The fate of a Twin Cities charter school mired in legal battles is still uncertain after the Minnesota Department of Education denied a request Friday from the organization that aims to be the school's new overseer.
Tarek Ibn Ziyad Academy (TiZA) has until June 30 to find a new authorizer -- an overseer required by state law -- or possibly face closure.
In a letter to Novation Education Opportunities, the nonprofit that applied to be TiZA's new authorizer, the state said Novation did not comply with the application process and cited concerns about conflicts of interest in justifying the denial.
The letter also questioned Novation's ability to provide adequate oversight, noting that plans it provided are not specific enough.
"It's pretty clear that this is about the authorizer's capacity and ability as much as it is, actually more than it is, about the school itself," Department of Education spokeswoman Charlene Briner said.
Mark Azman, a lawyer for TiZA, said school officials would spend the weekend reviewing the letter before deciding what to do next.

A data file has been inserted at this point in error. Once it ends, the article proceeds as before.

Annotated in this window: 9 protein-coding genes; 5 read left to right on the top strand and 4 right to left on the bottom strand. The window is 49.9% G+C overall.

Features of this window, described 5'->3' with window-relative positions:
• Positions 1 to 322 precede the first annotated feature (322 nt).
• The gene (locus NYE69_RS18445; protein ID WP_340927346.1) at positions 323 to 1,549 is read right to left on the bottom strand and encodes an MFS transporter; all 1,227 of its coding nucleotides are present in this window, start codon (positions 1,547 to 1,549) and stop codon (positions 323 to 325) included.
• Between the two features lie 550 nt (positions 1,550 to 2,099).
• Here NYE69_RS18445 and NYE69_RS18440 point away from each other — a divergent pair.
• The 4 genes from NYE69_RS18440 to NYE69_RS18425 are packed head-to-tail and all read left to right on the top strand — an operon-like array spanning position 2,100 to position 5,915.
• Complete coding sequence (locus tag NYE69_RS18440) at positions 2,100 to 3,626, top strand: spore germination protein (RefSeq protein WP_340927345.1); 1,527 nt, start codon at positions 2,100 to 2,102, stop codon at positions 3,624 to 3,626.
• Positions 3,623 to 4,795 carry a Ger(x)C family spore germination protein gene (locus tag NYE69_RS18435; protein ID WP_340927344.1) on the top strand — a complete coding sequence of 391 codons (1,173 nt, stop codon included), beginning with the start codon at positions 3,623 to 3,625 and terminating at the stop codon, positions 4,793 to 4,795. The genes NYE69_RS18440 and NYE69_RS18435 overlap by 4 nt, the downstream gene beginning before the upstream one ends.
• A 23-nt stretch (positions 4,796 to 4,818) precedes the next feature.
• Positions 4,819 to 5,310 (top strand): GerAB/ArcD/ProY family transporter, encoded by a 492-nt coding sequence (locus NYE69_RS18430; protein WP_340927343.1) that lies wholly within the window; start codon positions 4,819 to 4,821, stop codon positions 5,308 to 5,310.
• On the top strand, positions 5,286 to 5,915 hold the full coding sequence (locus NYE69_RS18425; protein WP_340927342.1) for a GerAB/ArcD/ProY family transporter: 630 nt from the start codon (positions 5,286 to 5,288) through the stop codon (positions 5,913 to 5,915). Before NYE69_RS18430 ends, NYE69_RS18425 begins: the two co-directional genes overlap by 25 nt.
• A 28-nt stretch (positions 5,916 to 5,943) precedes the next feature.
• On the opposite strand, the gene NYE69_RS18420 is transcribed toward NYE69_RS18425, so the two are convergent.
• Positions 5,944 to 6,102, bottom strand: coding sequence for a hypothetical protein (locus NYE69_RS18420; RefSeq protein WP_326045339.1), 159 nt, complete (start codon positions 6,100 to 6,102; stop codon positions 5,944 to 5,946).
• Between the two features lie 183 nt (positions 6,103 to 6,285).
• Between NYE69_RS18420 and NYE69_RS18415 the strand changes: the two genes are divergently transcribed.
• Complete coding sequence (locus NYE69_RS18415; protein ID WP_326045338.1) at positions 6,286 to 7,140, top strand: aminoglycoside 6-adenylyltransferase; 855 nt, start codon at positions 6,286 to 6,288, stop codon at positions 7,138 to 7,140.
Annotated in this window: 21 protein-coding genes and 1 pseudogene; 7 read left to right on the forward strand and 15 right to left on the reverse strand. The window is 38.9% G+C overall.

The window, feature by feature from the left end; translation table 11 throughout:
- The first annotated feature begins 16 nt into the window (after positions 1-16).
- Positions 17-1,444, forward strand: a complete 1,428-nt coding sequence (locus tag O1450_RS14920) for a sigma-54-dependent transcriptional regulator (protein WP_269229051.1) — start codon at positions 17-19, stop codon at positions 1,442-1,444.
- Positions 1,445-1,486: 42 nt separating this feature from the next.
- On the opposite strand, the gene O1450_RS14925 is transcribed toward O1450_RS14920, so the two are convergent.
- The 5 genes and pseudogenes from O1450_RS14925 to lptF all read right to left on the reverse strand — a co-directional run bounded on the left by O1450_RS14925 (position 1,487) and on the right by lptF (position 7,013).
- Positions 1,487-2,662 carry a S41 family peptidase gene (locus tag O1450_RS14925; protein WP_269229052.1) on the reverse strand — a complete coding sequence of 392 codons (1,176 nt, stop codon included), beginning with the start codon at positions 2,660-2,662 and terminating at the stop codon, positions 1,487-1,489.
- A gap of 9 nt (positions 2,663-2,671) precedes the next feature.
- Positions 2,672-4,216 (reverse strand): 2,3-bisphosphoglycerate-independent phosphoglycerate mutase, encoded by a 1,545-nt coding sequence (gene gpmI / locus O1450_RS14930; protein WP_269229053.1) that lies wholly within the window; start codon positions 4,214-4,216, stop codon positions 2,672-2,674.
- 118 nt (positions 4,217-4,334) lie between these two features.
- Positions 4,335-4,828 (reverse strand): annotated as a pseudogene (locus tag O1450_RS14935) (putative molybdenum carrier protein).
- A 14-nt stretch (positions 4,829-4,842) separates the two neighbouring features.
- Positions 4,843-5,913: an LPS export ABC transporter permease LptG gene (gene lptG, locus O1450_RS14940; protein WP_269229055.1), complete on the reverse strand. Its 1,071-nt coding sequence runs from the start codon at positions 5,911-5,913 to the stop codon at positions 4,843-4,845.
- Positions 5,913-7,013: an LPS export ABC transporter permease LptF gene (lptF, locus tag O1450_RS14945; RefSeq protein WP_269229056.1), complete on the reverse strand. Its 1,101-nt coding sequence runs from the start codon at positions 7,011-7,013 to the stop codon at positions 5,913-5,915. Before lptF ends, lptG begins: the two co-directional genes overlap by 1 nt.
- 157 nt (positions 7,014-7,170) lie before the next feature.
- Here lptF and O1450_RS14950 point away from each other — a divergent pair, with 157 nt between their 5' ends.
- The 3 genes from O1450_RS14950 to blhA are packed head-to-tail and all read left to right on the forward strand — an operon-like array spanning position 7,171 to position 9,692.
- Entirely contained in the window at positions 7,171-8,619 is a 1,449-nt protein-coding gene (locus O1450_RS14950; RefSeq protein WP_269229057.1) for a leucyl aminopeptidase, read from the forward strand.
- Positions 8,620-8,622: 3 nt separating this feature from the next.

"If the school wants to continue, we have to resubmit with additional information," Azman said. "That clearly is one of the primary things the school is looking to do."
TiZA, with campuses in Blaine and Inver Grove Heights, serves about 540 students, many of them from Somalia and other Muslim countries.
The school's current overseer, Islamic Relief USA, will no longer be eligible for that role because of a new prohibition of out-of-state authorizers. Islamic Relief is based in Virginia.
TiZA is locked in a court battle with the American Civil Liberties Union of Minnesota, which claims the school is illegally promoting Islam.